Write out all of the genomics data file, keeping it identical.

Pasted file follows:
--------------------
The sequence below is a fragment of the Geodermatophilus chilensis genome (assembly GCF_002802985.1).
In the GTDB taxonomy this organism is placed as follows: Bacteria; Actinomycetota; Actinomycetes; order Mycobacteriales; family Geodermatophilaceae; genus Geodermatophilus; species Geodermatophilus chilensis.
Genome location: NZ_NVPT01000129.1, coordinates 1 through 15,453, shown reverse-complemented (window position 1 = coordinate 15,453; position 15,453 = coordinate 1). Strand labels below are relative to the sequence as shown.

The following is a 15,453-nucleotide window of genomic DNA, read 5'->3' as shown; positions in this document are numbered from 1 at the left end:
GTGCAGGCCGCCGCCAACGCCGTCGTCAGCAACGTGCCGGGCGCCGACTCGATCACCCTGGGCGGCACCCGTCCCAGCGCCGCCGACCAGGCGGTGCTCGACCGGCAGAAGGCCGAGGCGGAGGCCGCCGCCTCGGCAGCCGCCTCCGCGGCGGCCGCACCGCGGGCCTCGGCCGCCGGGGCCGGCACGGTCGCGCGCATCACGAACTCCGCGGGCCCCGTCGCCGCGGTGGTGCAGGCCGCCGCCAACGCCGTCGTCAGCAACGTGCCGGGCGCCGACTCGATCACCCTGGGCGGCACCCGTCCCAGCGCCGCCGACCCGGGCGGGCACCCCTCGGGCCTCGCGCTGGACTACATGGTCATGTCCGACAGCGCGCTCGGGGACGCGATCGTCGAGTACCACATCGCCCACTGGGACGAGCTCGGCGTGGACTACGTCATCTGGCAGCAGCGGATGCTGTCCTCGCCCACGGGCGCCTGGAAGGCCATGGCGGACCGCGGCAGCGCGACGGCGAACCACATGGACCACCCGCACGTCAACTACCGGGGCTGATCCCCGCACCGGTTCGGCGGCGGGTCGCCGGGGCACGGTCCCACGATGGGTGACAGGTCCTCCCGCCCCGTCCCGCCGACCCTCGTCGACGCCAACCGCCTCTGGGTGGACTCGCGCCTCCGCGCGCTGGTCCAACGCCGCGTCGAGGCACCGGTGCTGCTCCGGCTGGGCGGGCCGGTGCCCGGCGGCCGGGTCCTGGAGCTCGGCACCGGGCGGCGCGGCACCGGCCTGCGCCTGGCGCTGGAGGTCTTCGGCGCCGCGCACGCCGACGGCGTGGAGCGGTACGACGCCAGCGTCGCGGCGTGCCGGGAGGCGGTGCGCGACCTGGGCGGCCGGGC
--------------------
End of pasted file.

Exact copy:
The sequence below is a fragment of the Geodermatophilus chilensis genome (assembly GCF_002802985.1).
In the GTDB taxonomy this organism is placed as follows: Bacteria; Actinomycetota; Actinomycetes; order Mycobacteriales; family Geodermatophilaceae; genus Geodermatophilus; species Geodermatophilus chilensis.
Genome location: NZ_NVPT01000129.1, coordinates 1 through 15,453, shown reverse-complemented (window position 1 = coordinate 15,453; position 15,453 = coordinate 1). Strand labels below are relative to the sequence as shown.

The following is a 15,453-nucleotide window of genomic DNA, read 5'->3' as shown; positions in this document are numbered from 1 at the left end:
GTGCAGGCCGCCGCCAACGCCGTCGTCAGCAACGTGCCGGGCGCCGACTCGATCACCCTGGGCGGCACCCGTCCCAGCGCCGCCGACCAGGCGGTGCTCGACCGGCAGAAGGCCGAGGCGGAGGCCGCCGCCTCGGCAGCCGCCTCCGCGGCGGCCGCACCGCGGGCCTCGGCCGCCGGGGCCGGCACGGTCGCGCGCATCACGAACTCCGCGGGCCCCGTCGCCGCGGTGGTGCAGGCCGCCGCCAACGCCGTCGTCAGCAACGTGCCGGGCGCCGACTCGATCACCCTGGGCGGCACCCGTCCCAGCGCCGCCGACCCGGGCGGGCACCCCTCGGGCCTCGCGCTGGACTACATGGTCATGTCCGACAGCGCGCTCGGGGACGCGATCGTCGAGTACCACATCGCCCACTGGGACGAGCTCGGCGTGGACTACGTCATCTGGCAGCAGCGGATGCTGTCCTCGCCCACGGGCGCCTGGAAGGCCATGGCGGACCGCGGCAGCGCGACGGCGAACCACATGGACCACCCGCACGTCAACTACCGGGGCTGATCCCCGCACCGGTTCGGCGGCGGGTCGCCGGGGCACGGTCCCACGATGGGTGACAGGTCCTCCCGCCCCGTCCCGCCGACCCTCGTCGACGCCAACCGCCTCTGGGTGGACTCGCGCCTCCGCGCGCTGGTCCAACGCCGCGTCGAGGCACCGGTGCTGCTCCGGCTGGGCGGGCCGGTGCCCGGCGGCCGGGTCCTGGAGCTCGGCACCGGGCGGCGCGGCACCGGCCTGCGCCTGGCGCTGGAGGTCTTCGGCGCCGCGCACGCCGACGGCGTGGAGCGGTACGACGCCAGCGTCGCGGCGTGCCGGGAGGCGGTGCGCGACCTGGGCGGCCGGGC